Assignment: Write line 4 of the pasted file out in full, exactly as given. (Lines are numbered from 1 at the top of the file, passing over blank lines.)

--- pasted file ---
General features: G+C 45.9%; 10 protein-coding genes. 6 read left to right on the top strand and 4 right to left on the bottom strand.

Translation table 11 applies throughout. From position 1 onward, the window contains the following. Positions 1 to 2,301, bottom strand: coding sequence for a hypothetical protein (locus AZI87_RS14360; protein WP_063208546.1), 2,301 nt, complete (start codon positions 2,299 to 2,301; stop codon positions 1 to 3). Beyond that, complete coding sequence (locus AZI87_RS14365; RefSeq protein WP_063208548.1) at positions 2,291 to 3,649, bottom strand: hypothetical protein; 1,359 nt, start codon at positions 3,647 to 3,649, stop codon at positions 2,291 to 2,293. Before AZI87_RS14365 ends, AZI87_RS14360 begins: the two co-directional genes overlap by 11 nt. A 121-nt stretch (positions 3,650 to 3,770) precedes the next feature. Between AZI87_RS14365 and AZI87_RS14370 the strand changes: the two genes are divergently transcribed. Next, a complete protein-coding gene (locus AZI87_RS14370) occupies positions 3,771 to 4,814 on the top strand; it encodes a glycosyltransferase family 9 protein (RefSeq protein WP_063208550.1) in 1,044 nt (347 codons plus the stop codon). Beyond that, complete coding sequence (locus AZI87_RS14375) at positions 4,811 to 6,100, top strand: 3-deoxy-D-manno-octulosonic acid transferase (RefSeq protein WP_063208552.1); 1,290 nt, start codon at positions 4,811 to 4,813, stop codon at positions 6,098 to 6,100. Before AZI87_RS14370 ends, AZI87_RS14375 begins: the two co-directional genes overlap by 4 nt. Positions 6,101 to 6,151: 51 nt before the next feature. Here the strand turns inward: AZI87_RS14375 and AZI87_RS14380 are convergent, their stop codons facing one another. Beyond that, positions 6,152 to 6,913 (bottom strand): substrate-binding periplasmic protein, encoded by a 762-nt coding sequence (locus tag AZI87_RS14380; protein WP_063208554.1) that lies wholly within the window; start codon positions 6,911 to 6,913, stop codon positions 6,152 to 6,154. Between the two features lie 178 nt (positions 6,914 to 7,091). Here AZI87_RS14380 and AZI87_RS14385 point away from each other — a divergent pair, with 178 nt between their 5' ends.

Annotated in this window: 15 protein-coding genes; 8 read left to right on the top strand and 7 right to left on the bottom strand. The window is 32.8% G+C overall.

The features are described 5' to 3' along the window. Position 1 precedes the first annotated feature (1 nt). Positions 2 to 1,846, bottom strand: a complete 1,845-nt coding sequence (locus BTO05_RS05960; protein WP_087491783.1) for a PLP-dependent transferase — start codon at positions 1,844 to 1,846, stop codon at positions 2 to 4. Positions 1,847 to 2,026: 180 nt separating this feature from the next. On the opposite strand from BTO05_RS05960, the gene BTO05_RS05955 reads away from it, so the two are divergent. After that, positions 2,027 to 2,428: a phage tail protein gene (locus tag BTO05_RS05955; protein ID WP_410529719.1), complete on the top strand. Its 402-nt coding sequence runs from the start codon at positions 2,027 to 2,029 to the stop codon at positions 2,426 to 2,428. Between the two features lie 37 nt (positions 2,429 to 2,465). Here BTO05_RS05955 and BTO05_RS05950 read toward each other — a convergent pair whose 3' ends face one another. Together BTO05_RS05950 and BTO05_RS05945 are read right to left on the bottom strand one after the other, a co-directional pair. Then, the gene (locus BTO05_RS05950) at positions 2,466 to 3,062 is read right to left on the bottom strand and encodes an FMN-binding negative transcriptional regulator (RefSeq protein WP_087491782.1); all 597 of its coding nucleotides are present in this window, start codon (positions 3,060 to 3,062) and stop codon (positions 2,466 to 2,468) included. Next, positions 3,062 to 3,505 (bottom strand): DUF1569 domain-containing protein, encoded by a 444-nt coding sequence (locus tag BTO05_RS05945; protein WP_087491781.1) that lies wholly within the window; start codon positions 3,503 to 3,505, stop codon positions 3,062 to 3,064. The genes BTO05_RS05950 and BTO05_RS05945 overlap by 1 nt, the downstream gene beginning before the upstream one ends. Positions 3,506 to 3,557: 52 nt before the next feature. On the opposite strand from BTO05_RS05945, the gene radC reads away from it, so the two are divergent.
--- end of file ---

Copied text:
The features are described 5' to 3' along the window. Position 1 precedes the first annotated feature (1 nt). Positions 2 to 1,846, bottom strand: a complete 1,845-nt coding sequence (locus BTO05_RS05960; protein WP_087491783.1) for a PLP-dependent transferase — start codon at positions 1,844 to 1,846, stop codon at positions 2 to 4. Positions 1,847 to 2,026: 180 nt separating this feature from the next. On the opposite strand from BTO05_RS05960, the gene BTO05_RS05955 reads away from it, so the two are divergent. After that, positions 2,027 to 2,428: a phage tail protein gene (locus tag BTO05_RS05955; protein ID WP_410529719.1), complete on the top strand. Its 402-nt coding sequence runs from the start codon at positions 2,027 to 2,029 to the stop codon at positions 2,426 to 2,428. Between the two features lie 37 nt (positions 2,429 to 2,465). Here BTO05_RS05955 and BTO05_RS05950 read toward each other — a convergent pair whose 3' ends face one another. Together BTO05_RS05950 and BTO05_RS05945 are read right to left on the bottom strand one after the other, a co-directional pair. Then, the gene (locus BTO05_RS05950) at positions 2,466 to 3,062 is read right to left on the bottom strand and encodes an FMN-binding negative transcriptional regulator (RefSeq protein WP_087491782.1); all 597 of its coding nucleotides are present in this window, start codon (positions 3,060 to 3,062) and stop codon (positions 2,466 to 2,468) included. Next, positions 3,062 to 3,505 (bottom strand): DUF1569 domain-containing protein, encoded by a 444-nt coding sequence (locus tag BTO05_RS05945; protein WP_087491781.1) that lies wholly within the window; start codon positions 3,503 to 3,505, stop codon positions 3,062 to 3,064. The genes BTO05_RS05950 and BTO05_RS05945 overlap by 1 nt, the downstream gene beginning before the upstream one ends. Positions 3,506 to 3,557: 52 nt before the next feature. On the opposite strand from BTO05_RS05945, the gene radC reads away from it, so the two are divergent.